Lis Ribu

Oslo and Akershus University College of Applied Sciences, Oslo, Oslo, Norway

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Publications (9)13.23 Total impact

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    ABSTRACT: The present study protocol is designed to cover the Norwegian part of the European Union Collaborative Project-REgioNs of Europe WorkINg together for HEALTH (RENEWING HEALTH). Self-management support is an important element of care for persons with type 2 diabetes (T2D) for achieving metabolic control and positive lifestyle changes. Telemedicine (TM) with or without health counseling may become an important technological aid for self-management and may provide a user-centered model of care. In spite of many earlier studies on TM, there remains a lack of consensus in research findings about the effect of TM interventions. The aim of RENEWING HEALTH is to validate and evaluate innovative TM tools on a large scale through a common evaluation, making it easier for decision makers to choose the most efficient and cost-effective technological interventions. The Norwegian pilot study evaluates whether the introduction of a mobile phone with a diabetes diary application together with health counseling intervention produces benefits in terms of the desired outcomes, as reflected in the hemoglobin A1c level, health-related quality of life, behavior change, and cost-effectiveness. The present study has a mixed-method design comprising a three-armed prospective randomized controlled trial and qualitative interviews with study data collected at three time points: baseline, after 4 months, and after 1 year. The patients' registrations on the application are recorded continuously and are sent securely to a server. The inclusion of patients started in March 2011, and 100% of the planned sample size is included (N=151). Of all the participants, 26/151 patients (17.2%) are lost to follow-up by now, and 11/151 patients (7.3%) are still in the trial. Results of the study protocol will be presented in 2014. The key goals of this trial are to investigate the effect of an electronic diabetes diary app with and without health counseling, and to determine whether health counseling is important to the continued use of the application and the patients' health competence and acceptability. Research within this area is needed because few studies have investigated the effectiveness of apps used in long-term interventions with this degree of self-management. Clinicaltrials.gov NCT01315756; http://clinicaltrials.gov/ct2/show/NCT01315756 (Archived by WebCite at http://www.webcitation/6BTyuRMpH).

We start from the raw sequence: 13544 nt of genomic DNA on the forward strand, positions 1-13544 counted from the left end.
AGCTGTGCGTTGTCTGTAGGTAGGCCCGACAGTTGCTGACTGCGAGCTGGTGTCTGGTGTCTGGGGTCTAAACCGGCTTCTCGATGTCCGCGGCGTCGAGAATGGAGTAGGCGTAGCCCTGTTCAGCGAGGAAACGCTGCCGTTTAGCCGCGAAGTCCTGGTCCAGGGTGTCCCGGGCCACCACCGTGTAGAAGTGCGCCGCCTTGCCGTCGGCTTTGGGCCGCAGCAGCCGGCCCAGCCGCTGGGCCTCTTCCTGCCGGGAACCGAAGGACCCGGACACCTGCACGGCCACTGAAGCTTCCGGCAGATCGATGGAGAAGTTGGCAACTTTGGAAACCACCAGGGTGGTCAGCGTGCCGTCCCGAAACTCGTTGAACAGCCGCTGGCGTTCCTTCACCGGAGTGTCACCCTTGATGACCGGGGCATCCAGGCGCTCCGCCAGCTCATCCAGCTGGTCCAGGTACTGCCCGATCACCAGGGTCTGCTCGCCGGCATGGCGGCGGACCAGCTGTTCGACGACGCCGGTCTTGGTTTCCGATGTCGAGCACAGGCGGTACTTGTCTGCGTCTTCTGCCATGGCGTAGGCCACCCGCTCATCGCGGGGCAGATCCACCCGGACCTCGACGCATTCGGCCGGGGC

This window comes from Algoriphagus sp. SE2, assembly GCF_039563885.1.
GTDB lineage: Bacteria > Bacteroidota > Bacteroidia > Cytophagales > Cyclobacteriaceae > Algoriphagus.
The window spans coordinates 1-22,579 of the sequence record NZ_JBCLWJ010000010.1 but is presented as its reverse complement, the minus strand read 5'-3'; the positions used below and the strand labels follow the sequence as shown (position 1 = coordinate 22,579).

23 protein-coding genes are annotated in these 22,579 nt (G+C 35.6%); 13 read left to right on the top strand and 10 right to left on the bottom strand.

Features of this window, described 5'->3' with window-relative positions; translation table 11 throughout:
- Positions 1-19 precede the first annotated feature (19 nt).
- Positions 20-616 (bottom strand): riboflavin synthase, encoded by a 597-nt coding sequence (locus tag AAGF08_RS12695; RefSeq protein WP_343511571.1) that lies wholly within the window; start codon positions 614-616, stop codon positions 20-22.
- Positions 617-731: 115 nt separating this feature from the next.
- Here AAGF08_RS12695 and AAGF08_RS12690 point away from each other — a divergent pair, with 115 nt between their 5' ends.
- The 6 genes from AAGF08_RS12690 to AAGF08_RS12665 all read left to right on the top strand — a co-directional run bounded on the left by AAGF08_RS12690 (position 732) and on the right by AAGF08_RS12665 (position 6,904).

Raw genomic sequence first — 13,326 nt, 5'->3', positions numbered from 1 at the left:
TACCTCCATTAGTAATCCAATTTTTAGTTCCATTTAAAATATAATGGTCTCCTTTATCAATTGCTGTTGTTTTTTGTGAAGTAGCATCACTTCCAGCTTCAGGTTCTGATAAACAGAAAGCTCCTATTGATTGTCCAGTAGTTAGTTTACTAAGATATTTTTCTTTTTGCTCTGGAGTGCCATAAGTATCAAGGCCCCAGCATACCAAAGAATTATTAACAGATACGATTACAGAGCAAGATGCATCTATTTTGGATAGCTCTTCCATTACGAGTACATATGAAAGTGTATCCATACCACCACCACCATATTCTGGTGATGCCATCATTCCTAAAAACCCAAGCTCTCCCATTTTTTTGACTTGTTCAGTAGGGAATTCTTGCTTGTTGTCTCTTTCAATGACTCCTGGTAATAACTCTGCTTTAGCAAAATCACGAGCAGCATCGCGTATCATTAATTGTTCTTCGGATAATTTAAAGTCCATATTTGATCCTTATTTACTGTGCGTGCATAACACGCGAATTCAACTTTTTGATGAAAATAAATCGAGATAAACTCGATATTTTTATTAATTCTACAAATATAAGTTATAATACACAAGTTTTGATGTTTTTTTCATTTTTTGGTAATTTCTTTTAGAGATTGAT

JMIR research protocols. 01/2013; 2(2):e34.
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    ABSTRACT: BACKGROUND: This study tests the hypotheses that health-related quality of life (HRQOL) in prevalent dialysis patients with diabetes is lower than in dialysis patients without diabetes, and is at least as poor as diabetic patients with another severe complication, i.e.. foot ulcers. This study also explores the mortality risk associated with diabetes in dialysis patients. METHODS: HRQOL was assessed using the Short Form-36 Health Survey (SF-36), in a cross-sectional study of 301 prevalent dialysis patients (26% with diabetes), and compared with diabetic patients not on dialysis (n = 221), diabetic patients with foot ulcers (n = 127), and a sample of the general population (n = 5903). Mortality risk was assessed using a Kaplan-Meier plot and Cox proportional hazards analysis. RESULTS: Self-assessed vitality, general and mental health, and physical function were significantly lower in dialysis patients with diabetes than in those without. Vitality (p = 0.011) and general health (p <0.001) was impaired in diabetic patients receiving dialysis compared to diabetic patients with foot ulcers, but other subscales did not differ. Diabetes was a significant predictor for mortality in dialysis patients, with a hazard ratio (HR) of 1.6 (95% CI 1.0-2.5) after adjustment for age, dialysis vintage and coronary artery disease. Mental aspects of HRQOL were an independent predictor of mortality in diabetic patients receiving dialysis after adjusting for age and dialysis vintage (HR 2.2, 95% CI 1.0-5.0). CONCLUSIONS: Physical aspects of HRQOL were perceived very low in dialysis patients with diabetes, and lower than in other dialysis patients and diabetic patients without dialysis. Mental aspects predicted mortality in dialysis patients with diabetes. Increased awareness and measures to assist physical function impairment may be particularly important in diabetes patients on dialysis.
    BMC Nephrology 08/2012; 13(1):78. · 1.64 Impact Factor